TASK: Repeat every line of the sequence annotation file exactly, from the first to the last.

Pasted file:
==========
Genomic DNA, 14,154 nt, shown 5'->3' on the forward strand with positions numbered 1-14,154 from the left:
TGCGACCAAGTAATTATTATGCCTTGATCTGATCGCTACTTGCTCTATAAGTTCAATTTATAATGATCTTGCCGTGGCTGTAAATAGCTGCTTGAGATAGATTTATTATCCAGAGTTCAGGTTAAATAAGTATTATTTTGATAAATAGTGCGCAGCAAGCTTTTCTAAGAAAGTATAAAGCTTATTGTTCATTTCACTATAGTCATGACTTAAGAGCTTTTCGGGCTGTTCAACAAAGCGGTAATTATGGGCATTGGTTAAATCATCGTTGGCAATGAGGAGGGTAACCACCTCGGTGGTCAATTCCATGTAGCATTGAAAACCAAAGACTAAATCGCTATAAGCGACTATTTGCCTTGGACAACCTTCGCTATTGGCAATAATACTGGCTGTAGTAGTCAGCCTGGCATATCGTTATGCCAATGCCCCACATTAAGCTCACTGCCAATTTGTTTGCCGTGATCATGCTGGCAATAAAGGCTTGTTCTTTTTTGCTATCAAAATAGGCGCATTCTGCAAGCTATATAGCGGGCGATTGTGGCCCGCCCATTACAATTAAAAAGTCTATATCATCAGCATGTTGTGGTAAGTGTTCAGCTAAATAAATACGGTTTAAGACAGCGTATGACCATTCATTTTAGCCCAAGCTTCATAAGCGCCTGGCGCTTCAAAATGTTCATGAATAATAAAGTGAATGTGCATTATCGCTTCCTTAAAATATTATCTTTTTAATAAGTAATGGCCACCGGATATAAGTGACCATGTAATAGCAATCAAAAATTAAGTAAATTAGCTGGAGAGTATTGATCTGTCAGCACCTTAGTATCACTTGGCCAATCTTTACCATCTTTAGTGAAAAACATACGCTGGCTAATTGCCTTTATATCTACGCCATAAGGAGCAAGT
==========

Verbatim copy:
Genomic DNA, 14,154 nt, shown 5'->3' on the forward strand with positions numbered 1-14,154 from the left:
TGCGACCAAGTAATTATTATGCCTTGATCTGATCGCTACTTGCTCTATAAGTTCAATTTATAATGATCTTGCCGTGGCTGTAAATAGCTGCTTGAGATAGATTTATTATCCAGAGTTCAGGTTAAATAAGTATTATTTTGATAAATAGTGCGCAGCAAGCTTTTCTAAGAAAGTATAAAGCTTATTGTTCATTTCACTATAGTCATGACTTAAGAGCTTTTCGGGCTGTTCAACAAAGCGGTAATTATGGGCATTGGTTAAATCATCGTTGGCAATGAGGAGGGTAACCACCTCGGTGGTCAATTCCATGTAGCATTGAAAACCAAAGACTAAATCGCTATAAGCGACTATTTGCCTTGGACAACCTTCGCTATTGGCAATAATACTGGCTGTAGTAGTCAGCCTGGCATATCGTTATGCCAATGCCCCACATTAAGCTCACTGCCAATTTGTTTGCCGTGATCATGCTGGCAATAAAGGCTTGTTCTTTTTTGCTATCAAAATAGGCGCATTCTGCAAGCTATATAGCGGGCGATTGTGGCCCGCCCATTACAATTAAAAAGTCTATATCATCAGCATGTTGTGGTAAGTGTTCAGCTAAATAAATACGGTTTAAGACAGCGTATGACCATTCATTTTAGCCCAAGCTTCATAAGCGCCTGGCGCTTCAAAATGTTCATGAATAATAAAGTGAATGTGCATTATCGCTTCCTTAAAATATTATCTTTTTAATAAGTAATGGCCACCGGATATAAGTGACCATGTAATAGCAATCAAAAATTAAGTAAATTAGCTGGAGAGTATTGATCTGTCAGCACCTTAGTATCACTTGGCCAATCTTTACCATCTTTAGTGAAAAACATACGCTGGCTAATTGCCTTTATATCTACGCCATAAGGAGCAAGT